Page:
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Business

Does Corporate Social Responsibility Matter For Marketing Performance?

16. November 2022

Stefan Worm, Uliana Mohyletska, Karina Pak

CSR initiatives resonate with your customers, but they are also good for business, according to a new study.

In recent years, there has been increasing interest among society, consumers, investors, and managers in firms’ Corporate Social Responsibility (CSR), or, Environmental, Social, and Governance (ESG) activities.

The Norwegian Sovereign Wealth Fund (popularly known as the “Oil Fund”) has been a pioneer in screening firms for ESG risks before investing. Many investors have followed their example and implemented the same thinking in their practices.

But are CSR/ESG investments worth it? And should marketing managers care about them?

What research says

Research has indeed shown that CSR improves financial performance. However, from a marketing perspective, CSR’s impact is much less obvious. Many marketing managers struggle to understand if and how CSR activities affect their key performance indicators, such as brand, customer satisfaction, and innovation.

A team of researchers, led by BI’s Stefan Worm, recently tried to answer the question if firms’ CSR drives (or maybe even reduces) their marketing performance.

“We wanted to know if CSR only affects the stock market directly, just because investors are looking for ESG investments, or whether CSR also boosts actual product-market performance,” explains Worm.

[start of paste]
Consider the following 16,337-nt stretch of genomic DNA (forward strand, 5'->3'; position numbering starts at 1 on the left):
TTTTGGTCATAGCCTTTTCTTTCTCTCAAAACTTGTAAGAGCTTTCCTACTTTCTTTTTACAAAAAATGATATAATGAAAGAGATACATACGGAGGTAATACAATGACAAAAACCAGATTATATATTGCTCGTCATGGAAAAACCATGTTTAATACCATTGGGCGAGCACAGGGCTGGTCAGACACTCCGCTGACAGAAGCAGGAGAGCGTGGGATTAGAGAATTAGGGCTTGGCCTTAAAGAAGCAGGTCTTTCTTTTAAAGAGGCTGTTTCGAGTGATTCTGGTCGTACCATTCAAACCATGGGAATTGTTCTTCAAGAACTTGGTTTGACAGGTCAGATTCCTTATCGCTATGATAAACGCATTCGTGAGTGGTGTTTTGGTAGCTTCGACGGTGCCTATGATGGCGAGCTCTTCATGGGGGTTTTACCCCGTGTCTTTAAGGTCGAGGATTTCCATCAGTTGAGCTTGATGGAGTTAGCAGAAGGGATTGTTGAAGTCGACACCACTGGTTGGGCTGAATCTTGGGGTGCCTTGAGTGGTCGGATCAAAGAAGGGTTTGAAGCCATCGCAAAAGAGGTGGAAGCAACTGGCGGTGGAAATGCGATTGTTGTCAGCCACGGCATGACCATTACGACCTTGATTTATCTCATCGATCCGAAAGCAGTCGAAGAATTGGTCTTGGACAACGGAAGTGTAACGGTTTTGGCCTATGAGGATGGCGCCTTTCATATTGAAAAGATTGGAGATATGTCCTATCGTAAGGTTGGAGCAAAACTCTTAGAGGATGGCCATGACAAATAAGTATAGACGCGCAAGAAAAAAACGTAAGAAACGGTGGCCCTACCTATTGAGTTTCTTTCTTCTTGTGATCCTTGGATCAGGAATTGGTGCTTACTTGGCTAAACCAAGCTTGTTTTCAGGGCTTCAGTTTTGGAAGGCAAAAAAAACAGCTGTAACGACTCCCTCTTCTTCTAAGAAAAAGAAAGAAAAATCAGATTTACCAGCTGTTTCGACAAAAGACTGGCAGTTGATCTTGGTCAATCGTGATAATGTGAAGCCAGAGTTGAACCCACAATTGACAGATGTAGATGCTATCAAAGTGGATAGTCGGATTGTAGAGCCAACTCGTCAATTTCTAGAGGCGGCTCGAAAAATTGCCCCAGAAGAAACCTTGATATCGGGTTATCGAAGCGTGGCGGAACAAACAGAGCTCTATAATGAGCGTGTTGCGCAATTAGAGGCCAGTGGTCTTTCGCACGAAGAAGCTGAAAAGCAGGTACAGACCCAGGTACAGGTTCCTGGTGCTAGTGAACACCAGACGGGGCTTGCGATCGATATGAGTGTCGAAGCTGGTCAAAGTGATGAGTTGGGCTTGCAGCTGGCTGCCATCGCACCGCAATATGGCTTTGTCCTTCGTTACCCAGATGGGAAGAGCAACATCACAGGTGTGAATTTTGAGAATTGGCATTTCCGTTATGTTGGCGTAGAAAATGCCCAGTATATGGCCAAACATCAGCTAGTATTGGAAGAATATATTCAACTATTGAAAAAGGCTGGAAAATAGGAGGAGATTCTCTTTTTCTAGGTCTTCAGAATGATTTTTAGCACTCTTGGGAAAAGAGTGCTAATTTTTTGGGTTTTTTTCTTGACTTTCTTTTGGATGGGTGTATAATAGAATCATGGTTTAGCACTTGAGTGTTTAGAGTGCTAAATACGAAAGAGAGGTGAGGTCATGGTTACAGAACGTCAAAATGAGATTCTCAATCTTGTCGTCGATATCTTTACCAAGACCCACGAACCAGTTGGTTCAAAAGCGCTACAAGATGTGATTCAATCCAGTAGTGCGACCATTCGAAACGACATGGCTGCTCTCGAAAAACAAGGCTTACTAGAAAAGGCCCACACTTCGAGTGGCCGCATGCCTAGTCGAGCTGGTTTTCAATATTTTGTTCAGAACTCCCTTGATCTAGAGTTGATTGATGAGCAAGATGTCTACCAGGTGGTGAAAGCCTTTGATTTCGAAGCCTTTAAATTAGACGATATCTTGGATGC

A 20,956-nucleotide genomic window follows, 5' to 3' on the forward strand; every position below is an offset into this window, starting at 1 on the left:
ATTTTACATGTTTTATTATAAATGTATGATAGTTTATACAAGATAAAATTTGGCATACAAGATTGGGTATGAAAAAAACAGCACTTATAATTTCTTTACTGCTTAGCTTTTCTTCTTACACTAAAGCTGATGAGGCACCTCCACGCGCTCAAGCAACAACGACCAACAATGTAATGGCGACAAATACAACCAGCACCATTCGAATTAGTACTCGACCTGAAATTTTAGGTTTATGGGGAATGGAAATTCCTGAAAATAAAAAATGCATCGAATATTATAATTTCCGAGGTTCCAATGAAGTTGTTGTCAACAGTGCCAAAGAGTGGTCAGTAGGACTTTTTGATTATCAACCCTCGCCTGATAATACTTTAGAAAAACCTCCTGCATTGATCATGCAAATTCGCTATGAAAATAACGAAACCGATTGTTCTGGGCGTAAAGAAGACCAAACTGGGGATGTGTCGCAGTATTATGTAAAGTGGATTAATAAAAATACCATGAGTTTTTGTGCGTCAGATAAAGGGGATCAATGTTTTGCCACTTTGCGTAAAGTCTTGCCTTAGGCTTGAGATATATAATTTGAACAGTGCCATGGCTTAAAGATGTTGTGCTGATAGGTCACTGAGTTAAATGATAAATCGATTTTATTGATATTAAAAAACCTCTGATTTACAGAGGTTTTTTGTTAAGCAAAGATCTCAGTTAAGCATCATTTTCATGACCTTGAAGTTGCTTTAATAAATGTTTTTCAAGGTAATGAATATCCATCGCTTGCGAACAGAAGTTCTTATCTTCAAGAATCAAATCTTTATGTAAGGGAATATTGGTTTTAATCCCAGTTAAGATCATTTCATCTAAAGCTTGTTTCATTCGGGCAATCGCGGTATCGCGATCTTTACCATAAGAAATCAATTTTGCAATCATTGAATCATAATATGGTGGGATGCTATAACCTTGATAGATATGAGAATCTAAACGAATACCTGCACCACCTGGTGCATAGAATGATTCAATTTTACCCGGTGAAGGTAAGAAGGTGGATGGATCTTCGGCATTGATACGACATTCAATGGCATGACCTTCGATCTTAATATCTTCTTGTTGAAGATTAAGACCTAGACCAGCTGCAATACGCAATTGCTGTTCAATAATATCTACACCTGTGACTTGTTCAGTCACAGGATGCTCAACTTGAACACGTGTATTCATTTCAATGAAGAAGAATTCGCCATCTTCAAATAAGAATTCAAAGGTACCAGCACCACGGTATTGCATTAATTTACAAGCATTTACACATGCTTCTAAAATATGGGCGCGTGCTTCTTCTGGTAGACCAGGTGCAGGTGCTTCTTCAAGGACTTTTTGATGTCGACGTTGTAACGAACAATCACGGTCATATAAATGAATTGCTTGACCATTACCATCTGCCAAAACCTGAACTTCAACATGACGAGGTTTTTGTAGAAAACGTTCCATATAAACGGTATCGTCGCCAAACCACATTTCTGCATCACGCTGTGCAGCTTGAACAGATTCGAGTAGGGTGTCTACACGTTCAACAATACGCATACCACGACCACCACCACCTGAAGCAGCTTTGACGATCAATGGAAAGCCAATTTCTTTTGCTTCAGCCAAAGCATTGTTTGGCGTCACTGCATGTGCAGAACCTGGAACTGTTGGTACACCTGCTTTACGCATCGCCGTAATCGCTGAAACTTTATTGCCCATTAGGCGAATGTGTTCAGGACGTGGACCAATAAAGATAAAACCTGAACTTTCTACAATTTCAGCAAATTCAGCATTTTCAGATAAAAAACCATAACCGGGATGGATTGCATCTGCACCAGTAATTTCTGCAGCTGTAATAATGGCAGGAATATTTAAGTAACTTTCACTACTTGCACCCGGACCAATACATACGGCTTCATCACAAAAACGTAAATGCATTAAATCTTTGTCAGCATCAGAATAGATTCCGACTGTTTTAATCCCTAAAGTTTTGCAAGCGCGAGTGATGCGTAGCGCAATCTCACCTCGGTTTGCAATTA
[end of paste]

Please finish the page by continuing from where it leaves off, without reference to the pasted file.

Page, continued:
Their study uses empirical data from a large number of existing research studies in a so-called meta-analysis.

“The first results show that CSR affects three important Marketing key performance indicators (KPIs). It enhances consumers’ brand perceptions, it boosts corporate reputation, and it triggers innovation,” says Worm.

“Marketing plays a key role”

The ongoing study also finds that there is a chain of effects. By enhancing these marketing KPIs, CSR activities indirectly drive financial performance. That is, CSR actually drives business performance through marketing.

“This means that marketing plays a key role in leveraging CSR activities for the benefit of the firm,” highlights Worm.

Going forward, marketing managers need to understand  CSR as an additional element of their toolbox.

“CSR activities and marketing go hand in hand, so marketing managers need to adjust accordingly and coordinate CSR-related initiatives with their marketing efforts,” says Worm.

Reference: 

This article is published in the upcoming edition of BI's Marketing Magazine.

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